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Reproduction and Cell Division

Reproduction and Cell Division

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Reproduction and Cell Division

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  1. Saved as: Chapter 5 Mitosis Reproduction and Cell Division Reproduction and Cell Division (5.8) The Cell Cycle and Mitosis (5.5)

  2. Division Phase: Prophase Metaphase Anaphase Telophase Interphase (Page 150) The Cell Cycle

  3. What is and is not Mitosis? Mitosis is nuclear division plus cytokinesis, and produces two identical daughter cells during prophase, metaphase, anaphase, and telophase. Interphase is often included in discussions of mitosis, but interphase is technically not part of mitosis.

  4. Interphase The cell is engaged in metabolic activity and performing its prepare for mitosis (the next four phases that lead up to and include nuclear division). Chromosomes are not clearly discerned in the nucleus, although a dark spot called the nucleolus may be visible. The cell prepares for cell division by duplicating its genetic material.

  5. Prophase Chromatin in the nucleus begins to condense and becomes visible in the light microscope as chromosomes. The nucleolus disappears. Centrioles begin moving to opposite ends of the cell and fibers extend from the centromeres. Some fibers cross the cell to form the mitotic spindle.

  6. Metaphase Spindle fibers align the chromosomes along the middle of the cell nucleus. This line is referred to as the metaphase plate. This organization helps to ensure that in the next phase, when the chromosomes are separated, each new nucleus will receive one copy of each chromosome.

  7. Anaphase The paired chromosomes separate and move to opposite sides of the cell. The two halves move to opposite poles of the cell. If anaphase proceeds correctly, each of the daughter cells will have a complete set of genetic information

  8. Telophase Chromosomes arrive at opposite poles of the cell, and new membranes form around the daughter nuclei. The chromosomes disperse and are no longer visible under the light microscope. The cytoplasm and organelles separate into roughly equal parts, and the two daughter cells are formed.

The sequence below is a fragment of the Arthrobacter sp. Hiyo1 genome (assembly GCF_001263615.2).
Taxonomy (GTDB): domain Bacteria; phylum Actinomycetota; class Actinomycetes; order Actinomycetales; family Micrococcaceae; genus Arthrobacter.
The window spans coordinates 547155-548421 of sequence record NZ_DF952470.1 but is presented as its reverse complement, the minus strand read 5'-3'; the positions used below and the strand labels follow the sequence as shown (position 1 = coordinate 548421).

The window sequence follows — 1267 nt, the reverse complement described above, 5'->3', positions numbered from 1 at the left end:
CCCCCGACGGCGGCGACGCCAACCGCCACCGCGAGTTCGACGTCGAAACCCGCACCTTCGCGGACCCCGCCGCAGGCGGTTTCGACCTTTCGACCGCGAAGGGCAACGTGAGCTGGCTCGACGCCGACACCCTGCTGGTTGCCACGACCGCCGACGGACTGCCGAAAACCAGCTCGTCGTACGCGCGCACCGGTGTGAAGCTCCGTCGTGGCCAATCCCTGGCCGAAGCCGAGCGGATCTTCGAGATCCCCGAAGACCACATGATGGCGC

9. Cytokinesis In animal cells, cytokinesis results when a fiber ring composed of a protein called actin around the center of the cell contracts, pinching the cell membrane in the middle and forming two new daughter cells. In plant cells, the rigid wall requires that a new cell wall forms along the middle, creating two new cells.

  10. Reproduction and Cell Division Reconsider the modern cell theory: • All living things are made up of one or more cells. • The cell is the functional unit of life. • All cells come from pre-existing cells. Cell division, the process by which cells come from pre-existing cells, is the process that perpetuates life and allows species to continue. Just as cells reproduce as part of the cell cycle, living organisms reproduce as part of their life cycle.

  11. Note that some organisms use both methods of reproduction. For example, bacteria reproduce mostly in an asexual process called binary fission, which is basically cell division as you have learned it. However, bacteria are also able to exchange genetic information in a form of sexual reproduction. Similarly, most plants reproduce sexually, in the process that results in seeds, but many also reproduce asexually in various other ways.

  12. Reproduction of Cells